The job search process is stressful and can even feel like a full-time job. Finding a balance between your job search and the responsibilities of your current job can be even more difficult.
However, if you use discretion, confidence, and common sense in your search, finding a new job while you work can be much less stressful than searching when you’re unemployed.
Here are some tips on how to find a job without losing your job and how to properly prepare for potential opportunities.
1. Be clear about what you want from the new job
The first step is to determine what you want to find in your next job. You can start by listing the most important aspects such as:
- area of activity;
- corporate culture;
- position and its duties;
- the meaning of your work.
Try organizing your priorities in a list or notebook to better understand your needs.
Once you’ve determined what you want, you can then focus on the opportunities that you think fit what you’re looking for, professionally and as a person.
2. Be careful when looking for a job
You may be tempted to hint to colleagues about your dissatisfaction with the current situation or your excitement about a promising lead. Not. If there are rumors that you are looking for a new job, this can create a tense situation or cause you problems.
This means that you should also not post job search information on your social networks or on LinkedIn. By remaining careful, you will be able to find your next job without haste.
3. Update Your Resume and LinkedIn
Take a moment to update your resume and LinkedIn page if you haven’t already. Present yourself in the best light and make sure your professional profile is impeccable to impress new employers.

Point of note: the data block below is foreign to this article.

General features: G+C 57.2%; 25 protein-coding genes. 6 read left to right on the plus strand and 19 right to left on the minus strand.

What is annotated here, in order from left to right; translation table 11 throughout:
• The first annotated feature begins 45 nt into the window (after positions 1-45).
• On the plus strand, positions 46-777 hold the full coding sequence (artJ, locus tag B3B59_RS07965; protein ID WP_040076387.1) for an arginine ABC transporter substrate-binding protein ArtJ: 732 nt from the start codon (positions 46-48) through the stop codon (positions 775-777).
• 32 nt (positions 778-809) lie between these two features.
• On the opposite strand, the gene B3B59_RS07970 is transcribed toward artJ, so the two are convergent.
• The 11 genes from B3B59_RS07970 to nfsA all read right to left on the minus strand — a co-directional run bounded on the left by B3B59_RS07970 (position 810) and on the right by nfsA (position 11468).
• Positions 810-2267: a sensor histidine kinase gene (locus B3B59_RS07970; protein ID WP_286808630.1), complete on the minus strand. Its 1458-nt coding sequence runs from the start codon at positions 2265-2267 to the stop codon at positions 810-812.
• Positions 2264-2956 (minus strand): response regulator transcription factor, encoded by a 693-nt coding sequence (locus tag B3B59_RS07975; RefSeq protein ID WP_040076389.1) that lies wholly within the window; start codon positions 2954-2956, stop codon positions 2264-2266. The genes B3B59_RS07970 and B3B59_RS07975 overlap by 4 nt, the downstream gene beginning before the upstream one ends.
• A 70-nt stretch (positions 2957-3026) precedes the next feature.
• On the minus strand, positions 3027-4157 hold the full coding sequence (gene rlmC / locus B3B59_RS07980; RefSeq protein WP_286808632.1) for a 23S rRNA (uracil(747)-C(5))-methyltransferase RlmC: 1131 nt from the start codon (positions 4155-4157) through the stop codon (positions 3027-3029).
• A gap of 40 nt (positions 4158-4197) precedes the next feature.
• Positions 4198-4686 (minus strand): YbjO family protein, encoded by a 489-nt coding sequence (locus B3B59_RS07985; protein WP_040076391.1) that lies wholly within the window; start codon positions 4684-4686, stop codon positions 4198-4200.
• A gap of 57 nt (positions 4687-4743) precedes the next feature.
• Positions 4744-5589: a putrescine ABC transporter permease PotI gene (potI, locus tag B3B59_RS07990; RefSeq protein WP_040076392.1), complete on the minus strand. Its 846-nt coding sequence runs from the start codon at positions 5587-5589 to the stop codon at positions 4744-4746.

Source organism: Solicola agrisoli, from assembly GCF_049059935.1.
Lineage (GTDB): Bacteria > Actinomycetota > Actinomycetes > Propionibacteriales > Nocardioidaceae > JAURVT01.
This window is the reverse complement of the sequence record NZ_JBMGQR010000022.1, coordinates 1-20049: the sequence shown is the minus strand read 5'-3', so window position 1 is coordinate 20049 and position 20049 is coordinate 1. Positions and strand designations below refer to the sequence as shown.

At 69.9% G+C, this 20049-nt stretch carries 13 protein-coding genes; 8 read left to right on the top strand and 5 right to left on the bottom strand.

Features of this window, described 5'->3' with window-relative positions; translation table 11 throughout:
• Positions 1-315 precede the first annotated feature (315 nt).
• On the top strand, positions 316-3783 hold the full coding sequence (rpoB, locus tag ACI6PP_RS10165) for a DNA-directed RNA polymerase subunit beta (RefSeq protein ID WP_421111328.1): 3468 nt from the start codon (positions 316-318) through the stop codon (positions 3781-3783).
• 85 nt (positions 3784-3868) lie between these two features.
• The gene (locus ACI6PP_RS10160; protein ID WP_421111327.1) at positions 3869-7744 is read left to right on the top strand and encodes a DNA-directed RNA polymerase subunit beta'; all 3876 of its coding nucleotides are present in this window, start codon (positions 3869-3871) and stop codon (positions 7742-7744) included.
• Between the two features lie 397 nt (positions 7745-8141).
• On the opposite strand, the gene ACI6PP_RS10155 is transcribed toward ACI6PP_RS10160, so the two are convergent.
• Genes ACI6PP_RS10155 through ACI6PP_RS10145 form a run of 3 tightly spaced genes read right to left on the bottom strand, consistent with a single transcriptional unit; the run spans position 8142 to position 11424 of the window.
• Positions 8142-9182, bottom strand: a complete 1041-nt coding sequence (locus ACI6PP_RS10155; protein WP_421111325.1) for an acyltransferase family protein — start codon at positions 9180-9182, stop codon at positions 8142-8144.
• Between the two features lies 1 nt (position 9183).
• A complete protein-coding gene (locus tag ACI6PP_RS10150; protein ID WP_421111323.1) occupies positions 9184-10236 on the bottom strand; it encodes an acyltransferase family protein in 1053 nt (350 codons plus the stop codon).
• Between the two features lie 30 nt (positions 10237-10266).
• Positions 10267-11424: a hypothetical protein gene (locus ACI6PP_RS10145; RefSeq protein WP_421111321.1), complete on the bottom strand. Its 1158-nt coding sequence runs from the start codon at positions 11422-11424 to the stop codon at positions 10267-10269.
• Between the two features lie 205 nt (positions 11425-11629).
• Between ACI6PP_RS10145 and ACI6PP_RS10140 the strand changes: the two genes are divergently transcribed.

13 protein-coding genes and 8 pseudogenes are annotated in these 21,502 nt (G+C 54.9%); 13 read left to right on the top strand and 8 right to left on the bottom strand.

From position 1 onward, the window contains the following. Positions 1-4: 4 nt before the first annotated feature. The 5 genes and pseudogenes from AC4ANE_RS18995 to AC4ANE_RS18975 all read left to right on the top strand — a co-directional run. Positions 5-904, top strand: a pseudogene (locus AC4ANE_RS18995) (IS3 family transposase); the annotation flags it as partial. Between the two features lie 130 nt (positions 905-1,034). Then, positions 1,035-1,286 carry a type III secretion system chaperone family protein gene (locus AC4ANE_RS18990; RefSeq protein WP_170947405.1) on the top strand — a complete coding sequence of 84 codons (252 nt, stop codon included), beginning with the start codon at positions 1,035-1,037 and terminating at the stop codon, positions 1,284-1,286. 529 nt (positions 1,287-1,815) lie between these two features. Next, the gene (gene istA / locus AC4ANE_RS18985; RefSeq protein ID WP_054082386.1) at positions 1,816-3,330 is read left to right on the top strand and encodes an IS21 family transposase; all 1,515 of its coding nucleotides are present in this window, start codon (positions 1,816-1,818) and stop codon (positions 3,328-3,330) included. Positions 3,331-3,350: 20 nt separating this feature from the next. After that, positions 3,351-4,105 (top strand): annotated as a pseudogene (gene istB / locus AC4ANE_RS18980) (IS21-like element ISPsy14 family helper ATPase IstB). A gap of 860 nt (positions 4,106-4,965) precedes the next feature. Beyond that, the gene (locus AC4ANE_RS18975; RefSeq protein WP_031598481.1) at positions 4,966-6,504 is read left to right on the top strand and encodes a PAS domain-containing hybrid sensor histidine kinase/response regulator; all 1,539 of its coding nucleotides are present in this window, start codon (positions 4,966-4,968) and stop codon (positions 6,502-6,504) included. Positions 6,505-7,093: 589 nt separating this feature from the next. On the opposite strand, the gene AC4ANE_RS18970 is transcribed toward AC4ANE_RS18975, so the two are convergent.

Be careful when you update your LinkedIn, be careful not to alert your colleagues and boss.
When updating your LinkedIn profile, keep the following in mind:
- turn off public notifications about updates to your LinkedIn profile;
- omit any mention of looking for a new job;
- fill in only those skills that match your current position.
4. Use your personal devices to find work
Do not use corporate devices to search for work.
First, it’s unprofessional to do it during business hours. More importantly, it can raise questions if someone sees an autofill suggestion related to your job search, or if an IT employee notices unusual activity on company computers.
Only use your personal devices to browse job sites and wait until you get home to look for a job. This way you maintain a professional image and do not divert attention from your business.
5. Prefer networking, don’t settle for job sites
Networking sites for tech workers help you connect, advance your career, and seize opportunities.
Networking offers many benefits when looking for a job, including:
- allow you to use your current relationship;
- minimize the time you spend looking for false leads;
- reduce unnecessary/problematic visibility of the online recruitment application.
Browsing the bulletin board can be tricky because it takes time and your boss might be watching you. Networking allows you to use your connections to find a new job.
6. Don’t Use Your Current Colleagues as a Guarantee
If possible, don’t list your current colleagues as references on your resume.